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Why we use Kotlin in LINE Creators Studio

Freddie Wang 2017.07.20

Currently working on Android development in LINE Fukuoka. I'm a zealous user of Kotlin.

Before we begin

Hi everyone, I am Freddie Wang from LINE Fukuoka's development team. I'm currently in charge of developing a new Android app called LINE Creators Studio. LINE Creators Studio is a sticker creation tool that lets anyone create his or her own stickers and sell them on LINE Store.

In this blog, I'd like to talk about Kotlin, the programming language which the LINE Creators Studio app is built on. I will explain why we chose Kotlin as our main language and introduce some of the Kotlin features we are using.

Note: LINE Creators Studio is currently available in Japan only. It will be released to other regions soon.

Advantages and key features of Kotlin

Why Kotlin?

At Google I/O 2017, Google announced that Kotlin is now officially supported in Android Studio 3.0. When we kicked off the development project for LINE Creators Studio at the end of 2016, we were tasked with the challenge of growing it into an MVP (Minimum Viable Product) project in a very short time. Although Kotlin 1.0 had been released quite some time ago, no one in our team had the experience of using Kotlin. We spent some time to conduct a survey on Kotlin before starting the development and eventually decided to use Kotlin because of the benefits it provides as described below.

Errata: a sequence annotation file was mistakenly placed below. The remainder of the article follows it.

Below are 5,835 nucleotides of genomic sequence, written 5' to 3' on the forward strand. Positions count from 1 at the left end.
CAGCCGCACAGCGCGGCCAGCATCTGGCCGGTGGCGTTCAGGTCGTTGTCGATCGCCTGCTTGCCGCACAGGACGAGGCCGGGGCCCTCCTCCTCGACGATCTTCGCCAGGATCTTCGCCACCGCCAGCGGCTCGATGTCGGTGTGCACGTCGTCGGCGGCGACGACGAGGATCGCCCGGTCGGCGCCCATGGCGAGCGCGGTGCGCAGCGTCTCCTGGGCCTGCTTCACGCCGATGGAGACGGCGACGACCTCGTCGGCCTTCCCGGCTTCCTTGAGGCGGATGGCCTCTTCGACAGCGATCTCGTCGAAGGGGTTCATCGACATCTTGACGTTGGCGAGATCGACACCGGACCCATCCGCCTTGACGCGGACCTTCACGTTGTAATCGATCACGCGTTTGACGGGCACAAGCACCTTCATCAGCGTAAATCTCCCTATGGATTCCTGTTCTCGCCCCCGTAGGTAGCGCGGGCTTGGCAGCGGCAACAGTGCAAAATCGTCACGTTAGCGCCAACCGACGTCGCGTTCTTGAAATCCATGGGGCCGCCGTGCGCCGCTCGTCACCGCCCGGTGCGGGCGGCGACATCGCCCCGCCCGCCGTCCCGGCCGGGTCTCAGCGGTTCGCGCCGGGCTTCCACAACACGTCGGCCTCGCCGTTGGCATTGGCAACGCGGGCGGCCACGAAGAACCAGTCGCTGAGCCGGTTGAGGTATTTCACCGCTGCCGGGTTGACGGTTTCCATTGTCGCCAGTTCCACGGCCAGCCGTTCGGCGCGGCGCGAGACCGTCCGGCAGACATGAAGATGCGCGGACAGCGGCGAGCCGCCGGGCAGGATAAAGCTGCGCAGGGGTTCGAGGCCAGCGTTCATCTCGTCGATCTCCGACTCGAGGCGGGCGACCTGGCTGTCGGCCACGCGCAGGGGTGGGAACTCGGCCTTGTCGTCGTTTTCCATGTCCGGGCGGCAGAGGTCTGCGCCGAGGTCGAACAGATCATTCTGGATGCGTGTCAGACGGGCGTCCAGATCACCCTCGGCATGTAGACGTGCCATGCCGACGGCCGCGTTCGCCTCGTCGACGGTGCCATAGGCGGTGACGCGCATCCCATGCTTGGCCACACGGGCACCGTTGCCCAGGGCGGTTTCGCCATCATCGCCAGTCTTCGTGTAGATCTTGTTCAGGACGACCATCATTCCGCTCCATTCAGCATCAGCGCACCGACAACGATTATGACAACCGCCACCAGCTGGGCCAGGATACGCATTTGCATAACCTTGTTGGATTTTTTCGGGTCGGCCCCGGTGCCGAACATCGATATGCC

100% interoperable with Java

The most appealing aspect of Kotlin is that you can mix Kotlin code and Java code in the same project and continue to use all existing Java libraries. Although we don’t have any legacy Java code in our project, we wanted to use some awesome libraries such as Dagger 2, Retrofit, and RxJava.

Concise syntax

Kotlin is designed for solving problems. One of its main goals is to write clean code more easily than Java. This is the first and foremost essential factor for us when developing Android applications.

Reduced dependencies

Kotlin has a compact runtime library which can replace some large Java libraries such as Guava. Using large libraries may not be a problem in server or desktop environments but it can be problematic in Android. Because the Android environment puts 65K methods limit on Android apps, we should avoid using large Java libraries. Kotlin's stdlib library (version 1.1.3-2) has only 6306 methods, which means it has less impact than the Guava libraries in terms of the number of methods.

Compatible with old Android devices

Kotlin 1.0 is based on Java 6, which means it can support Android devices whose version is 2.3 or higher. This is another very important factor for Android developers.

Key features of Kotlin

Nullability

Among all of Kotlin’s features, nullability support is our favorite one. We can use nullable variables in Kotlin code and let the Kotlin compiler check whether the variables are properly specified as nullable. In this way, we can keep source code cleaner, safer, and more readable. Here's a simple code sample of using null variables.